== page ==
Yes. $350
     
  15. Kaseta

    Kaseta Rookie

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    Don't have any children to base these questions off of. Writing based on my own experiences.

    1. Did you/will you teach your children to drive or will you have someone else do it? Why will you choose that method?
    My mother and a friend of hers taught me how to drive. Both had clean driving records, no road rage, and reviewed the state guide I was given prior to instructing me to ensure what they were doing was indeed accurate.

    As for why, I had a medical condition that might have impacted my driving at the time. So I missed out when other students my age were doing Driver's Ed and had to wait longer to start.

    2. Do you feel most parents are qualified to teach their children to drive?
    I feel some are, some aren't. In the case of my mother and her acquaintance, I felt safe being in a car with them and they never showed any risky behaviors. They've always been calm, attentive drivers. Now, if certain other members of my family had been instructing, I would of come out with a fair number of bad habits I'm sure.

    3. How much training do you think teens should have before they are allowed to get a license (not just a permit)?
    I think beginning drivers need to have experience in each representative driving situation if possible. Rural single lane, multi-lane city, and interstate driving experiences. As I did most of my driving in a rural area, my first urban driving experience was a shock. There are just certain things that are or are not present in each situation that a person must know to be a safe driver.

    4. Is there a particular skill that you feel driver's ed classes should focus on more than others?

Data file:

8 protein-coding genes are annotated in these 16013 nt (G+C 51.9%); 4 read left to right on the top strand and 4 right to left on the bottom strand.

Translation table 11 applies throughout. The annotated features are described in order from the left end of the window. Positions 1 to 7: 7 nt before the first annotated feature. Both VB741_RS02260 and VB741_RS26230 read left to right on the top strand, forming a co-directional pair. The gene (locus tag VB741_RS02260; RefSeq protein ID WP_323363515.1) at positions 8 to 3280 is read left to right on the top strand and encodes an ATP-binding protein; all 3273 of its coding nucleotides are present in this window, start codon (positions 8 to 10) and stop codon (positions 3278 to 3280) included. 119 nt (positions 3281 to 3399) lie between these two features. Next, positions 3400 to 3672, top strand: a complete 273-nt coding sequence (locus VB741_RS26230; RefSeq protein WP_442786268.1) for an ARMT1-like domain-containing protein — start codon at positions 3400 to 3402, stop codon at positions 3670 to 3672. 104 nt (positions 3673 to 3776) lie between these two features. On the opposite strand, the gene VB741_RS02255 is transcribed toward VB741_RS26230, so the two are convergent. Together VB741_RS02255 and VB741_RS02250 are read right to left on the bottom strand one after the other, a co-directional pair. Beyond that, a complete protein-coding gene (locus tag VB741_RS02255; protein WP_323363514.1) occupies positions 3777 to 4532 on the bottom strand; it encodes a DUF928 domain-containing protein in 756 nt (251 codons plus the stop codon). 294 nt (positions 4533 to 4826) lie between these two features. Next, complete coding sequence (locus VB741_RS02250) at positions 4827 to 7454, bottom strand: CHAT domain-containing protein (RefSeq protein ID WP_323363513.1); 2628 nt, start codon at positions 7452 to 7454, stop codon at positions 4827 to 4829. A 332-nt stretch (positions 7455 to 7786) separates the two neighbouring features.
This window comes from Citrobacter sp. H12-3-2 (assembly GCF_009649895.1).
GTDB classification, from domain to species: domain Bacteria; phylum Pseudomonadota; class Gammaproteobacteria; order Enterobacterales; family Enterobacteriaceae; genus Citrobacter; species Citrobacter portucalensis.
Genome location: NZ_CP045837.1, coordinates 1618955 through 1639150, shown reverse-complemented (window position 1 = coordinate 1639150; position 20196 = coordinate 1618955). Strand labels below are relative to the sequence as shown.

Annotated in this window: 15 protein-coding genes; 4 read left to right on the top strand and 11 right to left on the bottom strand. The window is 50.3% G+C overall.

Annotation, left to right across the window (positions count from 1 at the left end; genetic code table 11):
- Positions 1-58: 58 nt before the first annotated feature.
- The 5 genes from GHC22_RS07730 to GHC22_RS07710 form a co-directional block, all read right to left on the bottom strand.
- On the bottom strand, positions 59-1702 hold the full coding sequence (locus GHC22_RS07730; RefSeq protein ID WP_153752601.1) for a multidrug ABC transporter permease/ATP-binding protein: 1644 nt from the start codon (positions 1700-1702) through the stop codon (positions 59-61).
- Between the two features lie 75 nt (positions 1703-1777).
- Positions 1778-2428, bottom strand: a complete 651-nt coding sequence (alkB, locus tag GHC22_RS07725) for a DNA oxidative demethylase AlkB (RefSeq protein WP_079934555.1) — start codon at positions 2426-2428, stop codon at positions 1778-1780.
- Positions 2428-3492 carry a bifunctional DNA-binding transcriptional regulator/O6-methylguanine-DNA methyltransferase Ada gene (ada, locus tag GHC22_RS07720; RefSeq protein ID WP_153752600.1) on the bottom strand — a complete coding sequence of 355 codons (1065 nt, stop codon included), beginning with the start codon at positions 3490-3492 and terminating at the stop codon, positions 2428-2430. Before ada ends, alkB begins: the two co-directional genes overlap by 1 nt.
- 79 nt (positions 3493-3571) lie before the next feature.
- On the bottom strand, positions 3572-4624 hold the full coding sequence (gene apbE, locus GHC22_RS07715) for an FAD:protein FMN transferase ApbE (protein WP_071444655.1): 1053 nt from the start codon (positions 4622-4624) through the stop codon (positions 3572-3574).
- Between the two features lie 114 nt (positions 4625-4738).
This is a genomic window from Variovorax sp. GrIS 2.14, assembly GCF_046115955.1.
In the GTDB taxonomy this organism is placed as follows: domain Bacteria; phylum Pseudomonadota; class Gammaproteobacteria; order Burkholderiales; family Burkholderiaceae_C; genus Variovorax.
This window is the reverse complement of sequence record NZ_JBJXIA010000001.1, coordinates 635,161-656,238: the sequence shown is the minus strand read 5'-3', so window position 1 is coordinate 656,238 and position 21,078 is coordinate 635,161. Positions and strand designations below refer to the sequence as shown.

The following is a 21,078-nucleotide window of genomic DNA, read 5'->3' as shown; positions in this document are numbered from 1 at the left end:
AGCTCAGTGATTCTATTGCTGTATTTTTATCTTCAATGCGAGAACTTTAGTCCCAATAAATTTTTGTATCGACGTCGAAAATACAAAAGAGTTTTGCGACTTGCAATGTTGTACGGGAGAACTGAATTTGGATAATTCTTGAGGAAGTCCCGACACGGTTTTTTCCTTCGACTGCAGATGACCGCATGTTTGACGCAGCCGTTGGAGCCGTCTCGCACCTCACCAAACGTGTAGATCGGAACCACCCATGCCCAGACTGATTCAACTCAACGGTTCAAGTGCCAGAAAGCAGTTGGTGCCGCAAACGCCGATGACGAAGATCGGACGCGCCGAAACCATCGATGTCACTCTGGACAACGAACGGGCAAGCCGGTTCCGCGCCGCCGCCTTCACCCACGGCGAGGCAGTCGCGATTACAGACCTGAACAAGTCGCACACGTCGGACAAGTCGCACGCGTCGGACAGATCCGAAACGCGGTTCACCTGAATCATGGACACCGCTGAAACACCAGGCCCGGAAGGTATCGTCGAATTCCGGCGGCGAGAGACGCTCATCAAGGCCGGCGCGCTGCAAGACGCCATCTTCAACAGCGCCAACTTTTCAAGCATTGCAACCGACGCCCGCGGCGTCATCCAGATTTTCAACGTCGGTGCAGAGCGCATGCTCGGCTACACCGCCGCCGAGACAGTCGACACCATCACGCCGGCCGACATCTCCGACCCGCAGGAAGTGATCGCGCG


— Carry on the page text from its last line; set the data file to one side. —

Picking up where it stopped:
3 Point Turns, Parallel Parking, Night/Snow/Ice/Rain driving. 3 Point Turns were the number one cause for failing a driving test early on in my home county, parallel parking was a close second. As far as weather goes, I intentionally went out during light rainstorms and at nighttime during my practices to gain experience. Despite this, I lived in an area with virtually no snowfall or ice. So, when I relocated to an area that got 12+ inches of snow the following year that was brand new and awfully scary, skittering around the road on ice. I would of been more comfortable (at least, as much as you can be) on the snow and ice if there had been prior experience.

    Also, know how to do all the required driving skills with different sized vehicles. I learned to drive in a full size pick-up truck. When I went to test, they informed me at that point that they only allowed small vehicles for testing due to safety reasons. While I passed that first time out, going from a Ford to a Kia in the span of one hour without any experience is not something I'd recommend to others.

    5. Does your school district offer driver's ed and if so does it cost anything?
    They do, but I'm unsure of the cost now. I know it isn't very expensive due to the economic condition of the area.
     
  16. applecore

    applecore Devotee

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    1. Did you/will you teach your children to drive or will you have someone else do it? Why will you choose that method?We taught our oldest the basics at home, gave her some time on the dirt roads around farms, but the instructor she had was definitely a lot more patient with the highways and biways than we would ever have been. Making friends with people who own a dairy farm worked well. If she hit a cow on the farm, we'd share it. :rolleyes:We'll do the same with the next daughter...